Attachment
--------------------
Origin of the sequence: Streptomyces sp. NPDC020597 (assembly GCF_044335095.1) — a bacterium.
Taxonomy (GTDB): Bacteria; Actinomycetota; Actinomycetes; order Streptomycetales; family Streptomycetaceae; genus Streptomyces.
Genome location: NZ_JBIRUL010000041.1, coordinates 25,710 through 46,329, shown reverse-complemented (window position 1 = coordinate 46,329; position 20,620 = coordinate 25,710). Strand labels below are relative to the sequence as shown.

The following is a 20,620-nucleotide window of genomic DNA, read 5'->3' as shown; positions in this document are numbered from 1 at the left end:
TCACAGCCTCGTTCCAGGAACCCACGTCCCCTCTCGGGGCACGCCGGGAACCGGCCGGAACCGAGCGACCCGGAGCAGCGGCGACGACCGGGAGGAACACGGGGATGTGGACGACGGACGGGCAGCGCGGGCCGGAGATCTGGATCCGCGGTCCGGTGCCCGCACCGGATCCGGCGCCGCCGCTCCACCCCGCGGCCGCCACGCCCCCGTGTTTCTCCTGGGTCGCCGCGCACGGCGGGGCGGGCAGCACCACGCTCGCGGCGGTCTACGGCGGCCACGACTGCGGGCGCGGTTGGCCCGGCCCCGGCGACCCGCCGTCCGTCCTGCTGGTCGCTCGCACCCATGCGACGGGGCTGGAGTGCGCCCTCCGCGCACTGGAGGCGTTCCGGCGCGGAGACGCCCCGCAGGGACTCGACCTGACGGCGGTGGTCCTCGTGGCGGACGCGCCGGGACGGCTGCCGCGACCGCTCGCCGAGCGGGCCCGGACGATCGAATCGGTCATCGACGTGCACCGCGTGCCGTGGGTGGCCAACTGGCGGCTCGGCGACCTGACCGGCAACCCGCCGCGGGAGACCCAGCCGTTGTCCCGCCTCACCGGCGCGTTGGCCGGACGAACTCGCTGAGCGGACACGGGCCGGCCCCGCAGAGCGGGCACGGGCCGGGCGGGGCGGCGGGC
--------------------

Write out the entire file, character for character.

Origin of the sequence: Streptomyces sp. NPDC020597 (assembly GCF_044335095.1) — a bacterium.
Taxonomy (GTDB): Bacteria; Actinomycetota; Actinomycetes; order Streptomycetales; family Streptomycetaceae; genus Streptomyces.
Genome location: NZ_JBIRUL010000041.1, coordinates 25,710 through 46,329, shown reverse-complemented (window position 1 = coordinate 46,329; position 20,620 = coordinate 25,710). Strand labels below are relative to the sequence as shown.

The following is a 20,620-nucleotide window of genomic DNA, read 5'->3' as shown; positions in this document are numbered from 1 at the left end:
TCACAGCCTCGTTCCAGGAACCCACGTCCCCTCTCGGGGCACGCCGGGAACCGGCCGGAACCGAGCGACCCGGAGCAGCGGCGACGACCGGGAGGAACACGGGGATGTGGACGACGGACGGGCAGCGCGGGCCGGAGATCTGGATCCGCGGTCCGGTGCCCGCACCGGATCCGGCGCCGCCGCTCCACCCCGCGGCCGCCACGCCCCCGTGTTTCTCCTGGGTCGCCGCGCACGGCGGGGCGGGCAGCACCACGCTCGCGGCGGTCTACGGCGGCCACGACTGCGGGCGCGGTTGGCCCGGCCCCGGCGACCCGCCGTCCGTCCTGCTGGTCGCTCGCACCCATGCGACGGGGCTGGAGTGCGCCCTCCGCGCACTGGAGGCGTTCCGGCGCGGAGACGCCCCGCAGGGACTCGACCTGACGGCGGTGGTCCTCGTGGCGGACGCGCCGGGACGGCTGCCGCGACCGCTCGCCGAGCGGGCCCGGACGATCGAATCGGTCATCGACGTGCACCGCGTGCCGTGGGTGGCCAACTGGCGGCTCGGCGACCTGACCGGCAACCCGCCGCGGGAGACCCAGCCGTTGTCCCGCCTCACCGGCGCGTTGGCCGGACGAACTCGCTGAGCGGACACGGGCCGGCCCCGCAGAGCGGGCACGGGCCGGGCGGGGCGGCGGGC